After the silicone elastomer has been cured, the assemblies 580 and their silicone support matrix are sawed into disks, the silicone is etched back, and both faces of the disks are metallized to form contacts 521, all in the same way as in the first embodiment. The metallized disks are placed in a separating and testing machine identical with the machine 291, except that the diameters of the electrodes 293 are smaller, and the openings in the stripping form 295 are 0.050" in diameter. Therefore, the segments of sleeving 531 are held in the silicone matrix, leaving only the metallized tubes 505 and the silicone elastomer 512, with their metallized ends 521, forming the fuses 501. The pretreatment of the sleeving 531 permits the silicone jacket 512 to be stripped cleanly from the sleeving segments. The silicone jacket 512, however, clings tenaciously to the tube 505 and its metallized conductor 507. Moreover, the jacket 512 is thickest over the center of each face of the tube 505, directly over the conductor 507 and particularly its link 511, which are centered on one face of the tube 505. Therefore, the jacket 512 provides protection for the link even when the fuse is handled by its axial face above the link 511. The jacket 512 also shields the link from any contact with the various plastic molding compounds used to package components for mounting on circuit boards. This shielding prevents any arcs that may form during or after overcurrent conditions, when the fuse link opens, from carbonizing the ambient plastic molding material and making a carbon trace conductive path. As in the first embodiment, the silicone sealant also appears to react with the link when it melts, and disperses its remnants sufficiently to provide over ten megohms residual resistance even after long periods.
As shown in FIGS. 19-22, a fuse 601 having many of the virtues of the preferred fuses of FIGS. 1-18 may be formed by an even simpler process. The fuse 601 includes a base 603 of flat sheet borosilicate glass. The base 603 has a thickness of 0.005", a width of 0.090", and a length of 0.060". On an upper face 604 of the base 603 is a an aluminum conductor 605, having a necked-down link portion 607. The conductor 605 is metallized onto the substrate 605, and is covered at its ends by a layer of nickel-vanadium over which is a second layer of silver, which form a bonding surface 610. The link portion is a 0.010" by 0.010" square. A spot 609 of synthetic polymer silicone adhesive completely covers the link portion 607 and extends beyond the link 607 to cover and adhere to portions of the conductor 605 and base 603 adjacent the link 607. The adhesive 609 is illustratively Dow Corning Sylgard-577 elastomer silicone adhesive. The adhesive 609 has a thickness of approximately 0.003" . As shown in FIG. 21, iron-nickel 42-alloy terminals 611 and 613 are attached to opposed ends of the conductor 605 with a silver-epoxy adhesive.
In the production of the fuse 601, a six-inch square sheet 617 of 0.005" borosilicate glass is mechanically masked and metallized with three microns of aluminum by vacuum sputtering to produce approximately six thousand fuse blanks 619 (FIG. 22). A second mask is applied, and the sheet is metallized with one micron of nickel-vanadium and then two microns of silver, to produce the bonding surfaces 610. A thin layer of uncured silicone elastomeric adhesive is spread over the entire surface of the sheet 617. Using a laser or other concentrated heat source, spots of the silicone 621 over the links 607 are cured. Uncured silicone adhesive is then washed from the face of the sheet 617. The glass is scored along horizontal dotted lines 623 and cracked to form 0.090"-wide strips, each containing one hundred fuses arranged end-to-end and spaced apart about 0.003". Because the glass may be cracked rather than sawed, production is easier, faster, and without waste. The strips are then scored between the fuses along vertical lines 625 with a diamond scribe, individual fuses are cracked off along the score lines, a silver-epoxy conductive adhesive is spotted onto the ends of the conductors 605 of the fuses, and leads 611 and 613 are connected to the ends of the conductor 605.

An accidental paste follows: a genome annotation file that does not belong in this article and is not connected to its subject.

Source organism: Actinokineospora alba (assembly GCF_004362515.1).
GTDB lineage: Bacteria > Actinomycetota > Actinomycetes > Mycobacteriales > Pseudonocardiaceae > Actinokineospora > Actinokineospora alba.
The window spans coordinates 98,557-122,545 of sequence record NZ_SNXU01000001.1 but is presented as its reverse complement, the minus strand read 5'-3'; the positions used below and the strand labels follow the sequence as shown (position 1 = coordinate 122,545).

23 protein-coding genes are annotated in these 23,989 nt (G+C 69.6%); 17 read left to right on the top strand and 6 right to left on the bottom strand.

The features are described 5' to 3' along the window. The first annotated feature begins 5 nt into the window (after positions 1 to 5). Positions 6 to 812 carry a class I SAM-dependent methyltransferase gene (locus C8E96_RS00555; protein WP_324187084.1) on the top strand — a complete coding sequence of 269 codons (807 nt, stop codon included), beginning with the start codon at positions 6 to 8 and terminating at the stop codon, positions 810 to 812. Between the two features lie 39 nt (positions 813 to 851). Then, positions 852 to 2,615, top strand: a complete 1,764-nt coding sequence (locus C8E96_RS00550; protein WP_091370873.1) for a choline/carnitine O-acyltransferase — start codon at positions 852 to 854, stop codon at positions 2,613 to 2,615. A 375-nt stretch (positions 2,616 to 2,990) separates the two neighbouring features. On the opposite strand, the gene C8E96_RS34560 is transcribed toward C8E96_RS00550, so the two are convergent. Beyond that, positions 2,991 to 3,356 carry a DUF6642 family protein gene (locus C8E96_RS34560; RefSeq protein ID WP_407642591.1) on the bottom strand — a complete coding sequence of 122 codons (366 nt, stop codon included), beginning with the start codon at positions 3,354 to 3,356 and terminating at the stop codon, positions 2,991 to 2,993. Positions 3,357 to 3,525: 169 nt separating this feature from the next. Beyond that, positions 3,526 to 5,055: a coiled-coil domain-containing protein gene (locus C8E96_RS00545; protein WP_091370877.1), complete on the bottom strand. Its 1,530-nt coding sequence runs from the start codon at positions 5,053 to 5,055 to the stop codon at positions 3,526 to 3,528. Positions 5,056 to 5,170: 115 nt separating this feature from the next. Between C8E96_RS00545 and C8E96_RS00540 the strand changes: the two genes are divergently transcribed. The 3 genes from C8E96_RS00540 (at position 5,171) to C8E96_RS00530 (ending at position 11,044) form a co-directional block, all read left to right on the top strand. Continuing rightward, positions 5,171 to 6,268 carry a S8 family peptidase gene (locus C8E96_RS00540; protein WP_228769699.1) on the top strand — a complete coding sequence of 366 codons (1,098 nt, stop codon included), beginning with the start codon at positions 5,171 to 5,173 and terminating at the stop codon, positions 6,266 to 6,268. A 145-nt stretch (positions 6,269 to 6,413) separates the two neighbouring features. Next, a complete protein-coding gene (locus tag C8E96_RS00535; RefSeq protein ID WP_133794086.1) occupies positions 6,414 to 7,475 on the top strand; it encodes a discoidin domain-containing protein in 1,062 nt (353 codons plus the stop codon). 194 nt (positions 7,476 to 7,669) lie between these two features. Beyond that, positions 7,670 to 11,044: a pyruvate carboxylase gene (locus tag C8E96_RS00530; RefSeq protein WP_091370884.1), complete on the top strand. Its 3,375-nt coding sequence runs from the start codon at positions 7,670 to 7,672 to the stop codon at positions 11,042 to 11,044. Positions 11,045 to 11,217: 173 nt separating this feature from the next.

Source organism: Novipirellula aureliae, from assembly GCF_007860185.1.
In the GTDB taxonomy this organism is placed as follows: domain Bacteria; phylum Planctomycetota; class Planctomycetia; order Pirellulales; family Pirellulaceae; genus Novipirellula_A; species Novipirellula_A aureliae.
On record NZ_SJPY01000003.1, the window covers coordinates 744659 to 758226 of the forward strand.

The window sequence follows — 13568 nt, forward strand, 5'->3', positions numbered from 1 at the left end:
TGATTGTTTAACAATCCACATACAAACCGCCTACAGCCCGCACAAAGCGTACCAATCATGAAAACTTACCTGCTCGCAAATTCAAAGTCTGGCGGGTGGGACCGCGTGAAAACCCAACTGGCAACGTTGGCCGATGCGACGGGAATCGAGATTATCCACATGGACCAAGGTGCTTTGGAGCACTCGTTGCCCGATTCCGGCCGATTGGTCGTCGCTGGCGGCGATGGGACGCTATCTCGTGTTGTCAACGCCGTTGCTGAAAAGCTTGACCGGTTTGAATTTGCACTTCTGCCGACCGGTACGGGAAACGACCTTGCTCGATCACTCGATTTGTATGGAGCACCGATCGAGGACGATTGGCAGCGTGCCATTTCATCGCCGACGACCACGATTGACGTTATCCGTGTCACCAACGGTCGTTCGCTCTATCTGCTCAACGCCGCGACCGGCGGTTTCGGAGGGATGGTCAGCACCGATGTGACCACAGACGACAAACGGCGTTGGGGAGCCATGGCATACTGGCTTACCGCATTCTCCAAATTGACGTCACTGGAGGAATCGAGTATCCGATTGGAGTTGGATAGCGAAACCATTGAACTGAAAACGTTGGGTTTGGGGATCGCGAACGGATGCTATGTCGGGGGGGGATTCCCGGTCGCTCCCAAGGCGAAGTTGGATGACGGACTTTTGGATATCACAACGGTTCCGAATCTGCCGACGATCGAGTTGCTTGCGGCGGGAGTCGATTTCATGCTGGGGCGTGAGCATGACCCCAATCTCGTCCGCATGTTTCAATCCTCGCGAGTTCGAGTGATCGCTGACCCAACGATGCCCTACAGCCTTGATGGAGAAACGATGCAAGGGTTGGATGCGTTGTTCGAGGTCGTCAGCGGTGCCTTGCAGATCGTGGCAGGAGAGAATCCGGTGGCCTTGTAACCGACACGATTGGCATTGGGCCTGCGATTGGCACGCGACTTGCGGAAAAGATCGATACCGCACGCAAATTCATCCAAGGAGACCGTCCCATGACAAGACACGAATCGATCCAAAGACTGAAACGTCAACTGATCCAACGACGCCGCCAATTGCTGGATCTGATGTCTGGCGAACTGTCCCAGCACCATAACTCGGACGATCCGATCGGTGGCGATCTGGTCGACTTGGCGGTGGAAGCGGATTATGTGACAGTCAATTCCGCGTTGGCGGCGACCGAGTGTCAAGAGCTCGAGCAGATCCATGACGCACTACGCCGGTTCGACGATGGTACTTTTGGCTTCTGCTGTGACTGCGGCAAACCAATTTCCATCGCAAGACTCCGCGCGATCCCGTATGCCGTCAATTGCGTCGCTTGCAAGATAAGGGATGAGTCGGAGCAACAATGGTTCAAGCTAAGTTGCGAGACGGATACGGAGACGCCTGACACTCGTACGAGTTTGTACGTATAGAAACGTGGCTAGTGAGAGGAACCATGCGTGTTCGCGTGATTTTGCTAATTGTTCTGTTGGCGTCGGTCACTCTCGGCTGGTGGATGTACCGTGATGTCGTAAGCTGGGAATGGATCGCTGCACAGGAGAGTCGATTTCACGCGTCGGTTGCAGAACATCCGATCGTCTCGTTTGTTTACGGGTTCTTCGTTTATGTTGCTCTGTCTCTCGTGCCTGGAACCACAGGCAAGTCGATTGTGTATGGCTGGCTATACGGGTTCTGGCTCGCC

In use, the fuse 601 provides very low ESR. The silicone adhesive protects the link from ambient (whether ambient be atmosphere or a synthetic plastic casing) under both normal current conditions and overcurrent conditions, and, together with the precision link, provides electrical characteristics which are highly reproducible between samples and through time. The apparent reaction between the silicone adhesive and the aluminum link, and the complete dispersion of the link by the silicone, provide very high residual resistance after blow.
Because the fuse 601 is terminated at two ends of a single broad face of the fuse, it is more difficult to incorporate into a component than the fuse 201 or 501. A fuse 651 which is easier to incorporate into a component is shown in FIGS. 23-26. The fuse 651 is similar to the fuse 601, but it is manufactured and terminated somewhat differently. The fuse 651 includes a base 653, conductor 655, and fuse link 657 identical with the base 603, conductor 605, and link portion 607, respectively of the foregoing example, with the exception that one end of the conductor 655 extends around an end of the base 653, to the lower face of the base 653. A strip 659 of synthetic polymer silicone adhesive completely covers the link portion 657 and extends beyond the link 657 to cover and adhere to portions of the conductor 655 and base 653 adjacent the link 657. The adhesive 659 is illustratively Dow Corning Sylgard Q3-6605 elastomer silicone adhesive. The adhesive 659 has a thickness of approximately 0.003". As shown in FIG. 26, terminals 661 and 663 are attached to opposed ends of the conductor 655 with a silver-epoxy adhesive, with the terminal 661 attached to the upper face of the fuse 651, and the terminal 663 attached to the lower face of the fuse 651.